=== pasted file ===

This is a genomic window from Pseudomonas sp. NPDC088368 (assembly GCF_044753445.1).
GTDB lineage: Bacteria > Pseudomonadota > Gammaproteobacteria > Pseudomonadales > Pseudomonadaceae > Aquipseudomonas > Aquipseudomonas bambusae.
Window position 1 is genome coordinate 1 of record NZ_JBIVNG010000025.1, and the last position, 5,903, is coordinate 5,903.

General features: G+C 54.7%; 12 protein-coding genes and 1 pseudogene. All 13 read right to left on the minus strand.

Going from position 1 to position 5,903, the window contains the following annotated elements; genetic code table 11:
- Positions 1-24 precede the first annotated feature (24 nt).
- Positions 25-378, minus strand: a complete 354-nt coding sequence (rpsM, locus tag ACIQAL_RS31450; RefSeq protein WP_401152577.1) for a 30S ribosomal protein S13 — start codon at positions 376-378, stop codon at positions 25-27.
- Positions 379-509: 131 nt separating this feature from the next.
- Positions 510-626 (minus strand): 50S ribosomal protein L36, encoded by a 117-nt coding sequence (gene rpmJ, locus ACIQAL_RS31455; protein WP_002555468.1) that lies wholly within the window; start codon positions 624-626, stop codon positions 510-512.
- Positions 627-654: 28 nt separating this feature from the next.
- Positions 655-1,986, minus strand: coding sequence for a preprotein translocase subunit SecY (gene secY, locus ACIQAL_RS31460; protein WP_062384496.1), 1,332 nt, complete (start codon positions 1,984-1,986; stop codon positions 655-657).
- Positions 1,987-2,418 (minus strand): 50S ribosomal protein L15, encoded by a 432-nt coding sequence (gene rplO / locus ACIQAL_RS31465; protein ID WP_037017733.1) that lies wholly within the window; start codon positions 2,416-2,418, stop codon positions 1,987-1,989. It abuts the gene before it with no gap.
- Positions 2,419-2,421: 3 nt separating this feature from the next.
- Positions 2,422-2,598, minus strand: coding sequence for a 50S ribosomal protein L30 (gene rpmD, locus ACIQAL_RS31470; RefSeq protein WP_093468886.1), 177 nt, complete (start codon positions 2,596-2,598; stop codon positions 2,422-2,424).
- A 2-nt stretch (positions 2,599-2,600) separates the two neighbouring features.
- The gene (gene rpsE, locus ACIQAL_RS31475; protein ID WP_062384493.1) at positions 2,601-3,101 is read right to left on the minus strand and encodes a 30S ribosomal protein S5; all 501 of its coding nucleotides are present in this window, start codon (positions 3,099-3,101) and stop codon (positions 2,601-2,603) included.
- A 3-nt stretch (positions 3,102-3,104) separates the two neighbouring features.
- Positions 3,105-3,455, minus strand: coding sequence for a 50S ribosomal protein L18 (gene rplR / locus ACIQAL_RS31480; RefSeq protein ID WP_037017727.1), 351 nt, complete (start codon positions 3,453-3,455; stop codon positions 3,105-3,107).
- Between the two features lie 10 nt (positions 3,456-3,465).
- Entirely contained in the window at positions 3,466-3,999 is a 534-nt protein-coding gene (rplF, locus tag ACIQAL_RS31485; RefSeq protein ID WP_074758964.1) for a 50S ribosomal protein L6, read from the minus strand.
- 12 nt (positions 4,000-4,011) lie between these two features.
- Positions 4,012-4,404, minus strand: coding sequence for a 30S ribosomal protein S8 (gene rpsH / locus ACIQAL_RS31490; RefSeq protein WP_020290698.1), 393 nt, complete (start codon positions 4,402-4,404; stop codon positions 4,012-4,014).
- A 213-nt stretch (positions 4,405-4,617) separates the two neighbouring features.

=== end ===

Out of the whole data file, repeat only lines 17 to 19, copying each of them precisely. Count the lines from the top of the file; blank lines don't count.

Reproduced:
- A 3-nt stretch (positions 3,102-3,104) separates the two neighbouring features.
- Positions 3,105-3,455, minus strand: coding sequence for a 50S ribosomal protein L18 (gene rplR / locus ACIQAL_RS31480; RefSeq protein ID WP_037017727.1), 351 nt, complete (start codon positions 3,453-3,455; stop codon positions 3,105-3,107).
- Between the two features lie 10 nt (positions 3,456-3,465).